Ergonomics in the Workplace

Ergonomics is defined as "the study of how people behave in relationship to their work and workplace."  The basic principle of ergonomics is that we fit the job to the person, not the person to the job.  This concept may mean designing your work area so items are within reach and easy to see.  Ergonomics also means lessening the impact of repetitive movements (such as data keystroking), and the use of good posture.  Today, ergonomics is recognized as a vital element in preventing injuries, improving conditions, and streamlining productivity.

OSHA is now making available a working draft of a proposed ergonomics protection standard that the agency has provided to small business representatives. As required under the Small Business Regulatory Enforcement Fairness Act, OSHA is conferring with small businesses about how its working draft ergonomics proposal might affect them before publishing a proposed rule in the Federal Register.  However, because of the importance of the issue of ergonomics, OSHA is making the working draft widely available.  It can be accessed on OSHA’s site on the World Wide Web: 

The draft is a “work-in-progress.”  Specific provisions could change dramatically before a proposed ergonomics program standard is published in the Federal Register later this year. OSHA must also prepare a series of economic, risk and other analyses supporting the proposal.  Then the working draft and accompanying analyses will undergo a series of reviews.  After those reviews, OSHA will publish a proposed rule and provide many opportunities for public comment.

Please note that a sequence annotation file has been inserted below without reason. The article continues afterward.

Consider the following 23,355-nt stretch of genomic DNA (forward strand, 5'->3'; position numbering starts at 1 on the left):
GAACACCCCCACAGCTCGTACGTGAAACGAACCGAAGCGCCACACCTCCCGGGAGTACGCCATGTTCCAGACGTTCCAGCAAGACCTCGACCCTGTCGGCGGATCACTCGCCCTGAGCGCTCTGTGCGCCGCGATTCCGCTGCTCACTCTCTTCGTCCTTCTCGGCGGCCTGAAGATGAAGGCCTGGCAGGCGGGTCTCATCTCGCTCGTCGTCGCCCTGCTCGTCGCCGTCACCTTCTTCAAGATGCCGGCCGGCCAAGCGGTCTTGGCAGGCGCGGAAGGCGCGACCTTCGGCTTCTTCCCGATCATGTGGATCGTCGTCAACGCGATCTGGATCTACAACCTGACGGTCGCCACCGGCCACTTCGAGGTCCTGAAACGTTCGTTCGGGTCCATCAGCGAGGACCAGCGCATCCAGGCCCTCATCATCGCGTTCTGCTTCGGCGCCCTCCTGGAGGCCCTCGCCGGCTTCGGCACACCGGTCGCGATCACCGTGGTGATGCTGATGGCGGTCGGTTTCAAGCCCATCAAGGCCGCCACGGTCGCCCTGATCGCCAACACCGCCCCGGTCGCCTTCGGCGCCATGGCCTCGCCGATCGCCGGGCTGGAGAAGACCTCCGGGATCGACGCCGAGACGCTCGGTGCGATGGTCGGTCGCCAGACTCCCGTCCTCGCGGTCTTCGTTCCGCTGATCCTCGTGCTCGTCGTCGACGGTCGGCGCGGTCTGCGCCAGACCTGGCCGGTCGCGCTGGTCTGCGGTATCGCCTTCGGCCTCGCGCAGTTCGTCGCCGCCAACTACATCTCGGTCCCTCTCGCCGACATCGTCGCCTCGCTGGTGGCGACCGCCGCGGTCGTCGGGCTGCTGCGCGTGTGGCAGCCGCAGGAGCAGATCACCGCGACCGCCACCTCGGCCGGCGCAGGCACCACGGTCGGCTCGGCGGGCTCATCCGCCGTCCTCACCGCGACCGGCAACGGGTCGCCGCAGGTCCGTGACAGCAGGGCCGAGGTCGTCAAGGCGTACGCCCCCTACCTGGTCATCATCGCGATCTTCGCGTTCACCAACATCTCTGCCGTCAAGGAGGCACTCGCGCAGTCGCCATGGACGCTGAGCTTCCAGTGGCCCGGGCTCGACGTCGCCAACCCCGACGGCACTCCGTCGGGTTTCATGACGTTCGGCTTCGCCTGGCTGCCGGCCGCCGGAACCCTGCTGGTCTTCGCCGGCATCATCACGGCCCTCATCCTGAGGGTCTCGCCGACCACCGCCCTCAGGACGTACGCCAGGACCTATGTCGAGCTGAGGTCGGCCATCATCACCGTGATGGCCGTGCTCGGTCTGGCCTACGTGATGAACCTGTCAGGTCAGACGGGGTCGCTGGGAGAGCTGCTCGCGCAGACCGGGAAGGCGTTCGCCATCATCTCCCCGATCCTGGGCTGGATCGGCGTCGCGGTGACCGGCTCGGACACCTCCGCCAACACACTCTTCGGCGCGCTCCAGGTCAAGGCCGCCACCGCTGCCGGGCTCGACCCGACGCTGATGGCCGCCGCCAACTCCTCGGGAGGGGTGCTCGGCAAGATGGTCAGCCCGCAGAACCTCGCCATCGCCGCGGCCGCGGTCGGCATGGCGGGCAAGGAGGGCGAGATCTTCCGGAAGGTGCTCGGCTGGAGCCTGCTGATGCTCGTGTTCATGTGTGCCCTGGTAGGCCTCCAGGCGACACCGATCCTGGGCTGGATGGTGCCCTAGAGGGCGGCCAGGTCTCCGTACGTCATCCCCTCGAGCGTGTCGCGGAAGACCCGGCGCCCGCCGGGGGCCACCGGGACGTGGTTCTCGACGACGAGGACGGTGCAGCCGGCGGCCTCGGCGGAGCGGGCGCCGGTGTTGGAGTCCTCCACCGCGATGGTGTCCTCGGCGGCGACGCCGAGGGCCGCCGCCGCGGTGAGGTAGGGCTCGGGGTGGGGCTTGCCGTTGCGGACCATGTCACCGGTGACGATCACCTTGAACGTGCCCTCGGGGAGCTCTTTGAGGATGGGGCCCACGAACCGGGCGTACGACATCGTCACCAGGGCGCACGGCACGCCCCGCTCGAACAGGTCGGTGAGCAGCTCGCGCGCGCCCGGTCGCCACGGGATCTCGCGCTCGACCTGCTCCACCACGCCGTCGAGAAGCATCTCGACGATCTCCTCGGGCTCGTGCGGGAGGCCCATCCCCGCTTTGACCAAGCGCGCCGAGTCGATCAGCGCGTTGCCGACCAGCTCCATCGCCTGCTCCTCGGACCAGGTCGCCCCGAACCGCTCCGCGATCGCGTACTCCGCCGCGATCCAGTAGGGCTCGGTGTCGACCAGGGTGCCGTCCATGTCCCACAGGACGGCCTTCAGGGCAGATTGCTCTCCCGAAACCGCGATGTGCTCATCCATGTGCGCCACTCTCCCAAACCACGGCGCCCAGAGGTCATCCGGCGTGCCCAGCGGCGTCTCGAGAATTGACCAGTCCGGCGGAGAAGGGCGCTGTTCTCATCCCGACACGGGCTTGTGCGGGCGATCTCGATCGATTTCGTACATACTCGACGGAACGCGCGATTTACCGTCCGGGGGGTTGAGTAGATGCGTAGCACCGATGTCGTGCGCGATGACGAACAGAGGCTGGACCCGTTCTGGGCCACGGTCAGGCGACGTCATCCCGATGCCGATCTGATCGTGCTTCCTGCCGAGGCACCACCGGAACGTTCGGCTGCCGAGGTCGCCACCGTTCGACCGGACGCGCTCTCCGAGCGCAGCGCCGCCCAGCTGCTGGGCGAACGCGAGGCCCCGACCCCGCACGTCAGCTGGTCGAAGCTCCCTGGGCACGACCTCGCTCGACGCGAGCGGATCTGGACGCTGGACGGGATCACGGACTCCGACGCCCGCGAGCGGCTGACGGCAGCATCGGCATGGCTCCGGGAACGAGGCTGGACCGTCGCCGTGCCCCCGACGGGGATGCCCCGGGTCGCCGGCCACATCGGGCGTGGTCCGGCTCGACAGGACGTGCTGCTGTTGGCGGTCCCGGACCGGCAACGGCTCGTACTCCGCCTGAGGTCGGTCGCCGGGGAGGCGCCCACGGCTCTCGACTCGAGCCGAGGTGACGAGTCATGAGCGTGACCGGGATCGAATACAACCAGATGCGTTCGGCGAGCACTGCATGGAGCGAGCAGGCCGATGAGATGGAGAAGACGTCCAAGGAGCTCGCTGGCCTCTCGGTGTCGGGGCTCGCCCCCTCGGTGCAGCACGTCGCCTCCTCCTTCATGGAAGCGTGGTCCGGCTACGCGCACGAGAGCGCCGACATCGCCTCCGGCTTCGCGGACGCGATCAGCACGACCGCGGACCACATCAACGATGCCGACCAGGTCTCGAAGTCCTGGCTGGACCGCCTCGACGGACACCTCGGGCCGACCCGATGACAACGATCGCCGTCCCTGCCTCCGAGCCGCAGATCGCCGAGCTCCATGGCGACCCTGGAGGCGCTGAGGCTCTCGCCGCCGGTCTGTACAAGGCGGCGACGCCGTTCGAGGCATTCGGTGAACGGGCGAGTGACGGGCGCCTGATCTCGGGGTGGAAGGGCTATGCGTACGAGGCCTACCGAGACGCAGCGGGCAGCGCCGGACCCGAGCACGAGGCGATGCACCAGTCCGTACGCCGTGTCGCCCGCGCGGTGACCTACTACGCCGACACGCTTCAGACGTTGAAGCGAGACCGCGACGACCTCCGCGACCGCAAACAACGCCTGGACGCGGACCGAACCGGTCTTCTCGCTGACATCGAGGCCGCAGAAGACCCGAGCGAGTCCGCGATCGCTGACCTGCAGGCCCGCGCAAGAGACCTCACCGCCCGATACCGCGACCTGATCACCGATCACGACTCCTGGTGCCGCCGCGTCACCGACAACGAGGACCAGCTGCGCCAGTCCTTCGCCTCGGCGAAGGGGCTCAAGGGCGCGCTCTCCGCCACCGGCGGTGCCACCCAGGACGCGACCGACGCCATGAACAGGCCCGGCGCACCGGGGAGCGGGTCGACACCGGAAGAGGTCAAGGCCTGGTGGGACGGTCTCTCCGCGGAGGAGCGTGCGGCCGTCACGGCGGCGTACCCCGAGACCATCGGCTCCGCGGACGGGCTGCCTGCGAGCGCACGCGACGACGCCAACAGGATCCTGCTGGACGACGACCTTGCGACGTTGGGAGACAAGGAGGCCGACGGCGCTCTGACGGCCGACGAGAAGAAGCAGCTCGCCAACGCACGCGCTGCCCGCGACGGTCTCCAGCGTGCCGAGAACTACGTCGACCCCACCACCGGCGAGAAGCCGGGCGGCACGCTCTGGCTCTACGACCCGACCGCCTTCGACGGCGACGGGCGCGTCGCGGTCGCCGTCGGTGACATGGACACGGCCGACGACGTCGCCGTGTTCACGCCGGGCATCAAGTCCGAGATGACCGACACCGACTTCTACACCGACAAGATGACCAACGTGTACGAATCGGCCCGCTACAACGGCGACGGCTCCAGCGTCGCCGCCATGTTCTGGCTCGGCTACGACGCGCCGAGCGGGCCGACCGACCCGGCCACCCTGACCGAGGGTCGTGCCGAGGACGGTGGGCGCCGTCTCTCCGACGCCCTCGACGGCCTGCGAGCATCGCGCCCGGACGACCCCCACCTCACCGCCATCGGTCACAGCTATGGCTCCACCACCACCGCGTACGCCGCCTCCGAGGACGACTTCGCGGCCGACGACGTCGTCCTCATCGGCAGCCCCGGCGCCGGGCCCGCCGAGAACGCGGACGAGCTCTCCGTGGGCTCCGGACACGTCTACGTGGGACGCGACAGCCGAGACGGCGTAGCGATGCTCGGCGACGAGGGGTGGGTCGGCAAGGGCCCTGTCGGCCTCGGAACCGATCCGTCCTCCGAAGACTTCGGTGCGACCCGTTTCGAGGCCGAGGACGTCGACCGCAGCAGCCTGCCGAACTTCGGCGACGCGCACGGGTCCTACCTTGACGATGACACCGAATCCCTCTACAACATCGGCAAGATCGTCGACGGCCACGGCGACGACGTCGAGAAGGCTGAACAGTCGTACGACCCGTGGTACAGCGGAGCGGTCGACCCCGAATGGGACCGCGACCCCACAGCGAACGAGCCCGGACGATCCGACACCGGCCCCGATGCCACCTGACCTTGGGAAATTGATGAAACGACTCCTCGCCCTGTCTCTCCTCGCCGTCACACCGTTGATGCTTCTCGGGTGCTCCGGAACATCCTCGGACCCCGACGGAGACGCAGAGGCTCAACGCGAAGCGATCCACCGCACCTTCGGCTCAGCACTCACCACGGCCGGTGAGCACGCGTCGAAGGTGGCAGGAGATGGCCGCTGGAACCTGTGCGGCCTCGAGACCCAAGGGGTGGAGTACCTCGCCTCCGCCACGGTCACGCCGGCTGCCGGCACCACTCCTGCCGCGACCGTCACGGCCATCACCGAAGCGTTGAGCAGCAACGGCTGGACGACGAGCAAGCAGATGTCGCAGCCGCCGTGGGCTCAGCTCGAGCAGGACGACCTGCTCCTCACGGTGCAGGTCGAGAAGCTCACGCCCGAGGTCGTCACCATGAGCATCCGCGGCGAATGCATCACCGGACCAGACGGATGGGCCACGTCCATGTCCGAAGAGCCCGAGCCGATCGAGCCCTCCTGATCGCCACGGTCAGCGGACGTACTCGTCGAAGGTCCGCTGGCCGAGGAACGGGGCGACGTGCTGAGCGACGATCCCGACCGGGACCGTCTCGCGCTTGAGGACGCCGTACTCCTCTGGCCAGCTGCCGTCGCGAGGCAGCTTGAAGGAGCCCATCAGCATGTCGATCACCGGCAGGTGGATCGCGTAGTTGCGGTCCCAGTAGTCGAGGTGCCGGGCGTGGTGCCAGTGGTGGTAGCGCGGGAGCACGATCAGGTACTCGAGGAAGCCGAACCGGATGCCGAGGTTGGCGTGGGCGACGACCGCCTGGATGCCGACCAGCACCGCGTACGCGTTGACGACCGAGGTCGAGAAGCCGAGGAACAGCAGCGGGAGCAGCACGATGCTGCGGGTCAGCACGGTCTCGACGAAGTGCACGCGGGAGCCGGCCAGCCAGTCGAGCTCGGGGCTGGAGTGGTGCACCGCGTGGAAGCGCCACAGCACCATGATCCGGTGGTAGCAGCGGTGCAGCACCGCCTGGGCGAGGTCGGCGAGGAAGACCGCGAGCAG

Work-related musculoskeletal disorders (WMSDs) are now a leading cause of lost-workday injuries and workers’ compensation costs.  Many operations in a workplace have potential for causing injury or illness, each in perhaps a different way.  WMSDs account for 34 percent of all lost-workday injuries and illnesses, according to Bureau of Labor Statistics. Carpal tunnel syndrome, one form of WMSD, leads on average to more days away from work than any other workplace injury.  Carpal tunnel syndrome cases involve more than 25 days away from work, compared to 17 for fractures and 20 for amputations. The amount of physical stress a job produces is often determined by the:

If your job activities require repetitive movements for prolonged periods of time, then an ergonomic approach to performing the job tasks will help avoid unnecessary injury. Many of the principals outlined in this newsletter can be used on job sites like your physical plant for carpenters, painters, mechanics, etc. Use them in your home, too. You may help yourself or a loved one avoid a painful injury!


Your workstation should be designed to keep the body in what is called the neutral posture:

Working surfaces and seats should be designed to eliminate the need to work with a bent spine.

Ergonomic problems are especially likely at workstations where you have to:


Sit with your head, neck, and back upright.  Adjust the chair back and utilize lower back support. Sit with both feet firmly on the floor (or a footrest) in front of you.

Awkward posture, poorly positioned equipment and furniture, and typing or sitting in the same position for hours can add to wear and tear on your body.


Many jobs can be performed with less effort when you are standing.  However, prolonged standing can create stresses on the legs and lower back.